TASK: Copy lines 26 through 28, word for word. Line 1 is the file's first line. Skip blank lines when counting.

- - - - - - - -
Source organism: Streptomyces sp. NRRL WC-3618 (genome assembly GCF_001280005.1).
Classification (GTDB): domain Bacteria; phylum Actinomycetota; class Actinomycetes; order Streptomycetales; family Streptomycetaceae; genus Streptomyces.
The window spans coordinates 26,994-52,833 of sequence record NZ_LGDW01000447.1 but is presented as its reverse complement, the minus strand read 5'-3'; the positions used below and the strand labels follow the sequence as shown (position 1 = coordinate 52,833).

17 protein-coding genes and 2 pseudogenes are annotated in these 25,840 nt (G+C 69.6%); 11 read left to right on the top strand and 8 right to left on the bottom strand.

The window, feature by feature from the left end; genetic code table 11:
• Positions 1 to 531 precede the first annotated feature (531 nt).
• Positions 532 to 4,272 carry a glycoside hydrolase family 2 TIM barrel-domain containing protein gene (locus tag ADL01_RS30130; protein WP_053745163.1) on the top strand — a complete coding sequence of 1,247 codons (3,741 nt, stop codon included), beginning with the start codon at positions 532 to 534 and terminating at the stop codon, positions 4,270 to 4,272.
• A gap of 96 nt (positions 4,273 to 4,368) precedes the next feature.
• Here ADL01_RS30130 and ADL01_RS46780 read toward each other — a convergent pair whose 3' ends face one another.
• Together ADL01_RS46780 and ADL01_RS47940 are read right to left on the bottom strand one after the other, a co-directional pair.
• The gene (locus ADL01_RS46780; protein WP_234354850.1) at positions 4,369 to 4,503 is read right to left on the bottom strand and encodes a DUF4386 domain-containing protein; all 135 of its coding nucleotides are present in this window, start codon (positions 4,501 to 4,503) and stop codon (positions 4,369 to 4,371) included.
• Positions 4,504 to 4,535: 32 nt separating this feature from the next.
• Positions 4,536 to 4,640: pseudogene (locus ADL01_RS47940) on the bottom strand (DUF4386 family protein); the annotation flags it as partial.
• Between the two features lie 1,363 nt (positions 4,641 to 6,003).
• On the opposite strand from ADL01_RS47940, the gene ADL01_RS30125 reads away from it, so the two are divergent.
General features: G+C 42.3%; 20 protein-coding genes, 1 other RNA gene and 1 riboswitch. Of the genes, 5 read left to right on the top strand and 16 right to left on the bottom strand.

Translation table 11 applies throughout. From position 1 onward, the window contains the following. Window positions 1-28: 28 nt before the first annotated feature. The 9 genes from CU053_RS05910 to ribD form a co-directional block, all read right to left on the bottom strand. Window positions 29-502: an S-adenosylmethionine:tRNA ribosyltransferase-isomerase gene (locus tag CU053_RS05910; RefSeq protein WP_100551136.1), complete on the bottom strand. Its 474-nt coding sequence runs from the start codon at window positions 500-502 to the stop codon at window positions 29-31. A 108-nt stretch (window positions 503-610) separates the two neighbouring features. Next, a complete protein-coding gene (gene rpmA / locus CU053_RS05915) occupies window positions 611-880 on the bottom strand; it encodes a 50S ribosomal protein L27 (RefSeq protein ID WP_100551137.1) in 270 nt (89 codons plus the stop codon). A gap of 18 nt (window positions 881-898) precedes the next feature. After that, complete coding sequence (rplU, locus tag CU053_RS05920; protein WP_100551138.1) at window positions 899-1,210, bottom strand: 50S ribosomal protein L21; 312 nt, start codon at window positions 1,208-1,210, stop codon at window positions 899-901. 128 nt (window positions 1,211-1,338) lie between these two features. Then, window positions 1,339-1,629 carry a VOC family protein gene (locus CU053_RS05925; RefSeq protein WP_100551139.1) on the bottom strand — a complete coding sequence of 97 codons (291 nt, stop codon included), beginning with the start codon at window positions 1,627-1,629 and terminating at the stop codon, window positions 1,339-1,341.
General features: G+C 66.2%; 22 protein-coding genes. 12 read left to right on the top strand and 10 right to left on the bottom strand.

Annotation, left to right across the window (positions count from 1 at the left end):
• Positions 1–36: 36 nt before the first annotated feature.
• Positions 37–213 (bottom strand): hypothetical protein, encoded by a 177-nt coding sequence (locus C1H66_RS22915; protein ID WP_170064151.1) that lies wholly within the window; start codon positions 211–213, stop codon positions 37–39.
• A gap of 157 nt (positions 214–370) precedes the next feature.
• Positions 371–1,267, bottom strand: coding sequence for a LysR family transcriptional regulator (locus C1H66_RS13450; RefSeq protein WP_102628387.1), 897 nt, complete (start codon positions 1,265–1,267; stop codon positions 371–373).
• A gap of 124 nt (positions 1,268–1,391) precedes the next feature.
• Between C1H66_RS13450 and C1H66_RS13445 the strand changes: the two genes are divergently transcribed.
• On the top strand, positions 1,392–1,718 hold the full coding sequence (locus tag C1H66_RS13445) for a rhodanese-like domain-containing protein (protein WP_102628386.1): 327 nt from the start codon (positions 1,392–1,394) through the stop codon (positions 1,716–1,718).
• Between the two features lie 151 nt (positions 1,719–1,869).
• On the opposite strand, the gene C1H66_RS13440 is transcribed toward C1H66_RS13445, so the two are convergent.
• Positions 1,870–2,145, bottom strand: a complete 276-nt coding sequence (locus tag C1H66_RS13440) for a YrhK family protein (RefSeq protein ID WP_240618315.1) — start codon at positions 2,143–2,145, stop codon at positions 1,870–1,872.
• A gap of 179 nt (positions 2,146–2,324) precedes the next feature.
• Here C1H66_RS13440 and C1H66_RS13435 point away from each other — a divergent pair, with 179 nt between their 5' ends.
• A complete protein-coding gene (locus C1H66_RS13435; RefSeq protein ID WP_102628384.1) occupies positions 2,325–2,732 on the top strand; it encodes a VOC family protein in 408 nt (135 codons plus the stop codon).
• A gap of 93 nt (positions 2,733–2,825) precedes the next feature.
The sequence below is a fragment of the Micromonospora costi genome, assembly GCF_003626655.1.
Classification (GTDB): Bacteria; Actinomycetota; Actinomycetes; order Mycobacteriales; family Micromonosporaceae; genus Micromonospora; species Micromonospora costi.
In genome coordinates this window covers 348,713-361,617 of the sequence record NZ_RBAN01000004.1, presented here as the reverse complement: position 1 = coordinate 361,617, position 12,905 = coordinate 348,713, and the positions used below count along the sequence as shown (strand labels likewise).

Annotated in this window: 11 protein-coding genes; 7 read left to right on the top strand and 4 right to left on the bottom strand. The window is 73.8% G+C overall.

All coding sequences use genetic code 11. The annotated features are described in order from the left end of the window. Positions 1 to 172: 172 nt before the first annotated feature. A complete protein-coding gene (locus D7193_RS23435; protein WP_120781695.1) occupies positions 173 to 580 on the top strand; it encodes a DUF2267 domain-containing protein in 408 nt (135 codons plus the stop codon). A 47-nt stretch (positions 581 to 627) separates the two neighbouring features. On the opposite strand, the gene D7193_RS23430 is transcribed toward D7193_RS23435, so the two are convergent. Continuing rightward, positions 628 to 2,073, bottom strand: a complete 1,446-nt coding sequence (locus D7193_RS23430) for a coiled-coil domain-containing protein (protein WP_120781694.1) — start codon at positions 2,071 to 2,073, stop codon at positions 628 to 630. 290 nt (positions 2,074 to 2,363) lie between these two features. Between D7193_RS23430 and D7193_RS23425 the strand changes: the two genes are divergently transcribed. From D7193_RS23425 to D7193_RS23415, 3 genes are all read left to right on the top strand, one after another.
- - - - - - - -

• On the top strand, positions 1,392–1,718 hold the full coding sequence (locus tag C1H66_RS13445) for a rhodanese-like domain-containing protein (protein WP_102628386.1): 327 nt from the start codon (positions 1,392–1,394) through the stop codon (positions 1,716–1,718).
• Between the two features lie 151 nt (positions 1,719–1,869).
• On the opposite strand, the gene C1H66_RS13440 is transcribed toward C1H66_RS13445, so the two are convergent.